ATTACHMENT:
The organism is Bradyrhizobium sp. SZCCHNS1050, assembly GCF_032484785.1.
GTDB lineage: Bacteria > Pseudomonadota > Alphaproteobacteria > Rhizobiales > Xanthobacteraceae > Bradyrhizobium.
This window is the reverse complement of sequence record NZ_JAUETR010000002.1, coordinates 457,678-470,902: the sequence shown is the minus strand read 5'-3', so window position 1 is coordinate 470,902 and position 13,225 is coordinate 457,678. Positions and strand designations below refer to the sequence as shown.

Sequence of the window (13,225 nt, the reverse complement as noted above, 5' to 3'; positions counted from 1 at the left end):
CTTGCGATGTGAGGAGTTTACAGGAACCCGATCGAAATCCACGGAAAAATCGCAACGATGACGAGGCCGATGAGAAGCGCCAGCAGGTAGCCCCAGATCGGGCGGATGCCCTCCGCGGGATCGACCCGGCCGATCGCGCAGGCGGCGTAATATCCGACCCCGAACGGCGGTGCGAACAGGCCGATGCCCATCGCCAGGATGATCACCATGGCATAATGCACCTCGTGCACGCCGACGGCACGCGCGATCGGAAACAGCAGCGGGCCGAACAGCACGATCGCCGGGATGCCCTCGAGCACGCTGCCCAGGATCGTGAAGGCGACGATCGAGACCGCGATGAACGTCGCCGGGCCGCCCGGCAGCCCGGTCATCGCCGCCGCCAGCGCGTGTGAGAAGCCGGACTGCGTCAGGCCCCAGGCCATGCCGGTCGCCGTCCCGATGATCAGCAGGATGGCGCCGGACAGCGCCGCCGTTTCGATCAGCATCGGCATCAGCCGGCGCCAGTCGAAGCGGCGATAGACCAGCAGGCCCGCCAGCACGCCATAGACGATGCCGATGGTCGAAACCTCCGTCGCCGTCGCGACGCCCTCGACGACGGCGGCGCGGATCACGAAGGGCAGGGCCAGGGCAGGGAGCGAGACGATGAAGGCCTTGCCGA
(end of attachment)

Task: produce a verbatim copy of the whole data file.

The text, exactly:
The organism is Bradyrhizobium sp. SZCCHNS1050, assembly GCF_032484785.1.
GTDB lineage: Bacteria > Pseudomonadota > Alphaproteobacteria > Rhizobiales > Xanthobacteraceae > Bradyrhizobium.
This window is the reverse complement of sequence record NZ_JAUETR010000002.1, coordinates 457,678-470,902: the sequence shown is the minus strand read 5'-3', so window position 1 is coordinate 470,902 and position 13,225 is coordinate 457,678. Positions and strand designations below refer to the sequence as shown.

Sequence of the window (13,225 nt, the reverse complement as noted above, 5' to 3'; positions counted from 1 at the left end):
CTTGCGATGTGAGGAGTTTACAGGAACCCGATCGAAATCCACGGAAAAATCGCAACGATGACGAGGCCGATGAGAAGCGCCAGCAGGTAGCCCCAGATCGGGCGGATGCCCTCCGCGGGATCGACCCGGCCGATCGCGCAGGCGGCGTAATATCCGACCCCGAACGGCGGTGCGAACAGGCCGATGCCCATCGCCAGGATGATCACCATGGCATAATGCACCTCGTGCACGCCGACGGCACGCGCGATCGGAAACAGCAGCGGGCCGAACAGCACGATCGCCGGGATGCCCTCGAGCACGCTGCCCAGGATCGTGAAGGCGACGATCGAGACCGCGATGAACGTCGCCGGGCCGCCCGGCAGCCCGGTCATCGCCGCCGCCAGCGCGTGTGAGAAGCCGGACTGCGTCAGGCCCCAGGCCATGCCGGTCGCCGTCCCGATGATCAGCAGGATGGCGCCGGACAGCGCCGCCGTTTCGATCAGCATCGGCATCAGCCGGCGCCAGTCGAAGCGGCGATAGACCAGCAGGCCCGCCAGCACGCCATAGACGATGCCGATGGTCGAAACCTCCGTCGCCGTCGCGACGCCCTCGACGACGGCGGCGCGGATCACGAAGGGCAGGGCCAGGGCAGGGAGCGAGACGATGAAGGCCTTGCCGA